Heart disease is a major problem in the western world. It’s one of the major killers and usually something people can prevent. You need to choose a healthy diet and avoid foods that commonly increase the risk of developing heart disease at some point in life.
While there are many theories over certain foods causing heart disease, there are only some that have been scientifically proven. In fact, some of the theories haven’t been proven at all yet, with some studies showing no effect at all.
So, it’s time to get educated. It’s time to learn what you really need to either avoid or cut down on to help promote good heart health.
Let the sweet toothed beware; most cheesecakes will run up your calorie and fat intake. An especially risky choice is the Cheesecake Factory’s Godiva Chocolate Cheesecake, which packs a whopping 860 calories, 57g of fat, and 80g of carbohydrates per slice. The allure of this indulgence may be strong, but think twice before diving in.
If you have a hankering for cheesecake, opt for the plain variety. With 315 calories, 20g of fat, and 25g of carbohydrates, though it’s not a healthy choice, the plain cheesecake is less detrimental to your heart than its chocolaty cousin.
2. Fried chicken.
Fried food is a known cholesterol and fat powerhouse, but chicken sounds healthy. Four pieces of KFC’s Original Recipe Chicken comes with 920 calories, 63g of fat, 350mg of cholesterol—and that’s not including the fat-laden sides.
A grilled, skinless chicken breast is one of the most nutritional meats you can eat. At 120 calories, 1.5g of fat, and 70mg of cholesterol, a grilled chicken breast can make a tasty substitute for its fried, fat-loaded brethren.
Choosing the wrong burger can have big repercussions for your heart. McDonald’s famous Big Mac contains 540 calories, 29g of fat, and 1040mg of sodium. Even if you make your hamburgers at home, a three-ounce hamburger made with 80 percent-lean beef still has 14.8g of fat (5.6g saturated fat), and 76mg of cholesterol.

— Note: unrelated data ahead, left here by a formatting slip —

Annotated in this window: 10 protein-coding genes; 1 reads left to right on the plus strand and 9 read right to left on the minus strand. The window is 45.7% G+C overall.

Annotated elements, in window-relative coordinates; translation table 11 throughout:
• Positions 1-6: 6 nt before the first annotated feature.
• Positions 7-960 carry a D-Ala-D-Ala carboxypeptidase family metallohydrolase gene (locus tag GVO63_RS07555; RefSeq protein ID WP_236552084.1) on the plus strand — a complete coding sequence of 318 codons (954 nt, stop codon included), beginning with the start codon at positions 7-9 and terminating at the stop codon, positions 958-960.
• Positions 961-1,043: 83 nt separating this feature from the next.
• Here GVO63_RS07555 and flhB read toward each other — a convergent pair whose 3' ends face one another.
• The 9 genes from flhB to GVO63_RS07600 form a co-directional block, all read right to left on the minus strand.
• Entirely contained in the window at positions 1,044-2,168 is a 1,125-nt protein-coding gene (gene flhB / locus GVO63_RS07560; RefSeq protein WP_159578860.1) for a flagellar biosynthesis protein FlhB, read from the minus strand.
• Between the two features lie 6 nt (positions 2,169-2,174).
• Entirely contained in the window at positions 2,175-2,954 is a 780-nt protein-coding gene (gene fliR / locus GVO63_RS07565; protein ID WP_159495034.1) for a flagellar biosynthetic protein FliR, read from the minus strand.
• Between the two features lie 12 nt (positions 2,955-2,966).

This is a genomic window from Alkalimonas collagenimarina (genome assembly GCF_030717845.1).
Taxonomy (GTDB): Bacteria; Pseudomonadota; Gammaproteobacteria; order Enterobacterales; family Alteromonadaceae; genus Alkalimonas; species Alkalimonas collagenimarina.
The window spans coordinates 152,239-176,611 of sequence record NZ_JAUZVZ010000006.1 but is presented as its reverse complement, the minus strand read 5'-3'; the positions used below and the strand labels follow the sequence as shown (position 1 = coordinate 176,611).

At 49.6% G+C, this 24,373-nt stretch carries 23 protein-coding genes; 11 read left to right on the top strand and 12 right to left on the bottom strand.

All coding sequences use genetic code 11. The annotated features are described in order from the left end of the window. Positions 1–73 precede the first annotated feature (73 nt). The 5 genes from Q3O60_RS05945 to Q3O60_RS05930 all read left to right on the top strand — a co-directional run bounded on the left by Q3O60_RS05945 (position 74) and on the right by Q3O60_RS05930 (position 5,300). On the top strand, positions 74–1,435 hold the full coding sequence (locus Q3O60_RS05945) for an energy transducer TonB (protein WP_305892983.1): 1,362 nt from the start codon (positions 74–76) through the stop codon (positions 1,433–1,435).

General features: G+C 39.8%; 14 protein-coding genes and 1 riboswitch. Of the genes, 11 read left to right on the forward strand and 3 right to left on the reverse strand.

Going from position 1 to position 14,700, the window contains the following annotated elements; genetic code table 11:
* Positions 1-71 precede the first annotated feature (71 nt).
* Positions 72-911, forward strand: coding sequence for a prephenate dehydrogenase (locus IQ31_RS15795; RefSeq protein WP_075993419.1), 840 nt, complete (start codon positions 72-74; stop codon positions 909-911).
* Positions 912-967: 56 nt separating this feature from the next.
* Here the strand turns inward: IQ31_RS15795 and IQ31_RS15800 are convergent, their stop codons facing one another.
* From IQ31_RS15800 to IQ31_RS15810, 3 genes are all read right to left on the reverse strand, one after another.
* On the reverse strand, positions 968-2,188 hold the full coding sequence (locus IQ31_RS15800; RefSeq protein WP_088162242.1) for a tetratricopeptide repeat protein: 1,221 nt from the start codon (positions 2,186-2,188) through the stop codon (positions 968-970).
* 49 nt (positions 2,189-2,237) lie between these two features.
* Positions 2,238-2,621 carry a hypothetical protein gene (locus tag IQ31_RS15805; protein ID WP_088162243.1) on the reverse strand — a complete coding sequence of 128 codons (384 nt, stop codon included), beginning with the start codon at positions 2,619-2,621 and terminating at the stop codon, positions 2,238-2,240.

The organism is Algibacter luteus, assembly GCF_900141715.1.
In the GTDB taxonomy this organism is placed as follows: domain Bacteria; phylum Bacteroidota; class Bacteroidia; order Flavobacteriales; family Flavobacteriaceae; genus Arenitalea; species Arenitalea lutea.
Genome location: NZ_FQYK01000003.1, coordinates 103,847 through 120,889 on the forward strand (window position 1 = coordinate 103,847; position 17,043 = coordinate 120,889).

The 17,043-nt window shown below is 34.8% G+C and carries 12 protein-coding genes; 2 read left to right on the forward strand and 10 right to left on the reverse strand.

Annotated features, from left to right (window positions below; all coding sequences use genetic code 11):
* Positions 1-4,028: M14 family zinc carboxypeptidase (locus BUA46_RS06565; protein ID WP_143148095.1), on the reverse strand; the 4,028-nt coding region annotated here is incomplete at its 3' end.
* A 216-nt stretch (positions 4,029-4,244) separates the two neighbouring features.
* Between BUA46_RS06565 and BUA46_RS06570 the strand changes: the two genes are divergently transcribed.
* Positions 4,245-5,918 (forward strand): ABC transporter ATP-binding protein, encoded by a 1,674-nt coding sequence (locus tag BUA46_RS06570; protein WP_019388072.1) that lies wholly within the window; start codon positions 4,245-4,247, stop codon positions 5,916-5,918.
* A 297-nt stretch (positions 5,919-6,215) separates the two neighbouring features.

The best alternative for ground beef is ground turkey breast. It clocks in at an amazing 120 calories, 1g of fat (0g saturated), and 28g of protein per four-ounce burger. Add ground pepper, a pinch of cayenne, and a dash of salt to beef up your turkey burger.
Yes, the steak. High amounts of saturated fat and cholesterol make red meat, particularly in large quantities, an unhealthy heart choice. A top sirloin cut of beef, raw, can run you 594 calories, 18.5g of fat (6.8g saturated fat), and 191mg of cholesterol. If you pan-fry it, you’ll add even more calories, cholesterol, and grams of fat.
Choosing the right cut of beef can prevent a lot of wear and tear on your arteries. The pricey filet mignon will cost you only 6.7g of fat (2.5g saturated fat), and 67mg of cholesterol. Filet mignon out of your price range? A T-bone steak is less-expensive healthy choice for your red meat cravings.
It’s probably no surprise that these breakfast blunders made the list of worst heart foods. However, few people know how terrible can be. Just one Krispy Kreme Creme Filled Chocolate Doughnut is a doozey: 20g of fat (5 saturated), 23g of sugar, and 38g of carbohydrates. It’ll take you an hour to walk off the damage.
Reach for instant oatmeal, which has been proven to lower the bad LDL cholesterol and boost your metabolism. Add some fresh berries for an excellent start to your day.
It may evoke memories of your carefree childhood days, but ice cream is anything but innocent. Ben and Jerry’s best-selling flavor, Cherry Garcia, packs 14g of fat (10g saturated), and 22g of sugar for every ½ cup (approximately two scoops).
The obvious alternative to ice cream is frozen yogurt. The frozen yogurt version of Cherry Garcia contains half the calories and only 3g of fat (2g saturated).
It’s an Italian classic: spaghetti and meatballs. Mom’s recipe may include a secret ingredient, but the dish served at Romano’s Macaroni Grill has some eye-popping extras: 1,430 calories, 81g of fat and 41g of saturated fat, and 4540mg of sodium.
If you have pasta on the brain, try the whole wheat variety. On average, this kind contains only 197 calories, 0.8g fat, and is a great source of fiber. A little marinara sauce won’t put you in a nutritional bind. If you’re in the mood for meatballs, go for ground turkey.
A staple at tailgate parties and barbecues, sausages can wreak havoc on your arteries. The Johnsonville Original Bratwurst or Italian Sausages contain 22g fat (8g saturated fat), and 810mg of sodium per grilled link.
Try smoked turkey sausages. At only 110 calories, 6g of fat (1.5g saturated fat) turkey sausages—though not an everyday fare—are a better alternative